Sabbatical Report Digital Collections University of Cincinnati by alicejenny



Sabbatical Report –
Linda Newman – March 2008

This document reports on a sabbatical that was
undertaken in four two-month segments:

January 2007: Stanford University Libraries (Palo Alto,

February 2007:     California Digital Library (Oakland,

May 2007: University of Wyoming (Laramie, Wyoming)
with visits to the University of Colorado, the Alliance
(formerly CARL), and on the return trip, the University of

June 2007: OhioLINK (Columbus, Ohio)

September/October 2007: development work from home

January/February 2008: development work from home
Sabbatical Report
Linda Newman
March 2008

This document reports on a sabbatical that was undertaken in four two-month segments:

January 2007: Stanford University Libraries (Palo Alto, California)

February 2007: California Digital Library (Oakland, California)

May 2007: University of Wyoming (Laramie, Wyoming) with visits to the University of
Colorado, the Alliance (formerly CARL), and on the return trip, the University of Kansas

June 2007: OhioLINK (Columbus, Ohio)

September/October 2007: development work from home

January/February 2008: development work from home

Stanford University Libraries

Attached is a report (which in turn has several Stanford documents attached in turn) about the
breadth and scope of digital projects at Stanford University Libraries and Information Resources
(SULAIR). Perhaps the most eye-opening discovery was the amount of resources – especially
staff resources – devoted to the development of repositories that the users would never directly
touch. Digital preservation is being undertaken with a major research effort that may prove to
benefit all digital repositories. The SULAIR organization seems to have made a qualitative leap
where digital library work is no longer comprised of extra projects on the side, but is fully
incorporated into the primary mission, and this is reflected in the organizational structure and
the deployment of resources.

I spent a significant amount of time working with Glen Worthy, head of the Humanities Digital
Information Service (HDIS), comparing notes on how we administer our Luna Imaging
installations. I was able to observe methods that Stanford uses to build collections bypassing
the Luna Studio client. I was also able to observe these methods, which were complex,
breaking at times. See attached document entitled “Building Collections for Luna Insight –
source tables versus Studio/Inscribe. “       We also consulted about different metadata
standards, and I imported a small collection of records we had built in using our metadata
standards based on VRA3 (Visual Resources Association) into a demonstration collection at
Stanford built using a VRA 4 schema. I gave a presentation to a group of Stanford librarians
about the emerging VRA 4 metadata standard, and how to build collections using Luna’s
provided clients.

      1   Sabbatical Report – Linda Newman – March 2008
California Digital Library –

 I worked with Rosemary Lack (Director of Digital Special Collections) Lena Zentall (Design
Analyst) and Brian Tingle (Technical Lead). My visit happened to coincide with a major effort
to product an internal report that would recommend future directions for the Image Service, a
program targeted specifically at Art and Design libraries and visual resources curators.   A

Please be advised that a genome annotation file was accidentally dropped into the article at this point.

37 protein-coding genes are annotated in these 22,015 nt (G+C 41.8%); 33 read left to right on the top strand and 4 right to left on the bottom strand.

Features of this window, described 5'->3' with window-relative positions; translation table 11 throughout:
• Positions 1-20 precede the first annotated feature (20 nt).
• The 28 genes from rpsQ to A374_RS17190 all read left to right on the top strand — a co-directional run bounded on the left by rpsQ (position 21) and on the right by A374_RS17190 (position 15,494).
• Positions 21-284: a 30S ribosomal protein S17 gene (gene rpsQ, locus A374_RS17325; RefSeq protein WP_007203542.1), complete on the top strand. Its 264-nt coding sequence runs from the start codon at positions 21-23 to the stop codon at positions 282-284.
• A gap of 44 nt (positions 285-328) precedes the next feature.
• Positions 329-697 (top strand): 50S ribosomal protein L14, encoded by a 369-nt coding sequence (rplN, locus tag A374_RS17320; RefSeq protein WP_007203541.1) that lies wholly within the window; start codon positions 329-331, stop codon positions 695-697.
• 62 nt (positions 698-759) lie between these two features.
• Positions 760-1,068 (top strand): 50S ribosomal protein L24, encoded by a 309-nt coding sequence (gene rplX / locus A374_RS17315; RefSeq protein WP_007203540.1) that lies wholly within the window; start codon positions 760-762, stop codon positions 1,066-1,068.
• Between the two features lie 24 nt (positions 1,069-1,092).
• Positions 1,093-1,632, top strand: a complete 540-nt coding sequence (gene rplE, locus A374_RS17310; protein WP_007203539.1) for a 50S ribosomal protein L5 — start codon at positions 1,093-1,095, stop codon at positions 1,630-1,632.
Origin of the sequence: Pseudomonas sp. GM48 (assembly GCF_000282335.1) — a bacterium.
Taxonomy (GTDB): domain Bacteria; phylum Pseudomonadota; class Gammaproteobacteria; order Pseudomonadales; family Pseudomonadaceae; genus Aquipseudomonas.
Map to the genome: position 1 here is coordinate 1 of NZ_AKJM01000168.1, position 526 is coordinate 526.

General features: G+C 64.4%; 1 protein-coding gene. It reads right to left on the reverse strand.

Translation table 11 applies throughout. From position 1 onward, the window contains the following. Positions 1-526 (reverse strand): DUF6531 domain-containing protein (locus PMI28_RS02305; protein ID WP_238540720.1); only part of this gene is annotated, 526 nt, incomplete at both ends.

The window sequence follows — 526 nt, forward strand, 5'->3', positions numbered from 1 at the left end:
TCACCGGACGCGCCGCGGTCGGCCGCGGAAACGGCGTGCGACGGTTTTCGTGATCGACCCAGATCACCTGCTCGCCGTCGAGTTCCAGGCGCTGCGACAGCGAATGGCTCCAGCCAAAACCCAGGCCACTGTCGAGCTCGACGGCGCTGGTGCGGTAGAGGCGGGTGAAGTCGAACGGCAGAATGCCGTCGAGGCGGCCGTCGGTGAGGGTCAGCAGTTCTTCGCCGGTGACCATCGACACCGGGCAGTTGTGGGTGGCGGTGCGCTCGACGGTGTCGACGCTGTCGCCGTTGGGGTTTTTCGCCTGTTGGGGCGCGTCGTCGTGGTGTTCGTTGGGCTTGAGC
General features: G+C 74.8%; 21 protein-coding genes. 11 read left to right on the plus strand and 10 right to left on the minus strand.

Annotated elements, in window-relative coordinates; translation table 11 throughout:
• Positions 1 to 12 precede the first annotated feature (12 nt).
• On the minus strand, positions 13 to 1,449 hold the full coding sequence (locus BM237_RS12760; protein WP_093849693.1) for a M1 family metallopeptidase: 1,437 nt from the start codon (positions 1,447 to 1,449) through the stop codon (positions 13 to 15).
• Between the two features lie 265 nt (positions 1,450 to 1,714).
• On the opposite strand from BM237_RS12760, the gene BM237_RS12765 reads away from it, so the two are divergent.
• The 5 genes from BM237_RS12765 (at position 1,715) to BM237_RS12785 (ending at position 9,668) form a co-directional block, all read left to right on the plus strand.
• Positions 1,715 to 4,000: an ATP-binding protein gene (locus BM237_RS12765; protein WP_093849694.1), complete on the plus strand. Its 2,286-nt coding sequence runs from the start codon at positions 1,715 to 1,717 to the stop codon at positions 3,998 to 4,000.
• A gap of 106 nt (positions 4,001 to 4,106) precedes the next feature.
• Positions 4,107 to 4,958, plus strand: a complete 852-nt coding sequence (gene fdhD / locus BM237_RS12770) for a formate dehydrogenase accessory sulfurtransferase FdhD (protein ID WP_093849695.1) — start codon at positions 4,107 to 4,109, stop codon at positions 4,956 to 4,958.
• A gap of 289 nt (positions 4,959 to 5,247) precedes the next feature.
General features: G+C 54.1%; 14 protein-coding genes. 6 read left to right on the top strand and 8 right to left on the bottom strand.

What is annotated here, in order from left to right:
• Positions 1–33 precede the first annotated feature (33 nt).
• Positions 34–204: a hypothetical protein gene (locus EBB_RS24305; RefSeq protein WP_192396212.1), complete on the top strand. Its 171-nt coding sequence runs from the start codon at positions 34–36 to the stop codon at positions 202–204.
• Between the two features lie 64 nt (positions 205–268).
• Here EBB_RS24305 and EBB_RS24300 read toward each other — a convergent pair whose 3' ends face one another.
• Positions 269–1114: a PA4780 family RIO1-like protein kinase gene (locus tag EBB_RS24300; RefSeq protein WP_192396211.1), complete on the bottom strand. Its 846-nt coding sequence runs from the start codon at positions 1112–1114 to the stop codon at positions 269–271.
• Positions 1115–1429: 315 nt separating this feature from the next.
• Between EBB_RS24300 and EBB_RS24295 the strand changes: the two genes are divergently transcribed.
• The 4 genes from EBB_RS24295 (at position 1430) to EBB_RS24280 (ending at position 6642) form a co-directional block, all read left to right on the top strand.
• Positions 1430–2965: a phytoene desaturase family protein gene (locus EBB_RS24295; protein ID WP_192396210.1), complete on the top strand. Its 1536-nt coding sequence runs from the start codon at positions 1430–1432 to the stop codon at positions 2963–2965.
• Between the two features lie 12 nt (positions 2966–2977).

prototype system using Luna Software had been offered to selected libraries but had proven
difficult to manage. (The ‘thick’ Luna client – something Luna Imaging is actively working to
eliminate with the version 6.0 platform – is not well suited to a consortium of multiple

At the same time the CDL had spent considerable time developing ‘Calisphere’
( Calisphere is described as the University
of California's free public gateway to a world of primary sources, with more than 150,000
digitized items — including photographs, documents, newspaper pages, political cartoons, works
of art, diaries, transcribed oral histories, advertising, and other unique cultural artifacts revealing
the diverse history and culture of California and its role in national and world history. One
possibility was developing the Calisphere platform so that it could support the image Service.
However, the input mechanism for Calisphere was based on METS (Metadata Encoding and
Transmission Standard – see and an ingest method using
METS that was directly supportable for library practitioners had not yet been developed.

A third possibility was using ARTStor, which had just announced the possibility of hosting
institution specific (and access limited) collections. However, these collections would be
physically hosted by ARTStor and it was unclear how the same images and metadata could be
preserved by CDL in its preservation system.

Although it was recognized that no solution was perfect, the decision was made to give ARTStor
the go-ahead for trial collections. It is this author’s opinion that eventually CDL will enhance its
open source and self-developed platforms such as Calisphere to the point that proprietary
software will not be desirable, but in the meantime, the hosted ARTStor solution appeared to be
more manageable than Luna for the multiple Art, Design and Visual Resources collections
within the University of California system.

I also spent one afternoon meeting, along with Brian Tingle, with Martin Haye, Publishing
Systems Architect, who is a primary developer for XTF, the “eXtensible Text Framework”, an
open source search and retrieval engine for texts, including texts presented using TEI (“Text
Encoding Initiative”), PDFs and other structured texts. Calisphere makes use of XTF as well.
The discussion convinced me that XTF could be a good fit as the University of Cincinnati
libraries start to support more text resources online.

      2   Sabbatical Report – Linda Newman – March 2008
University of Wyoming –

The University of Wyoming proved to be perhaps the closest fit to the circumstances at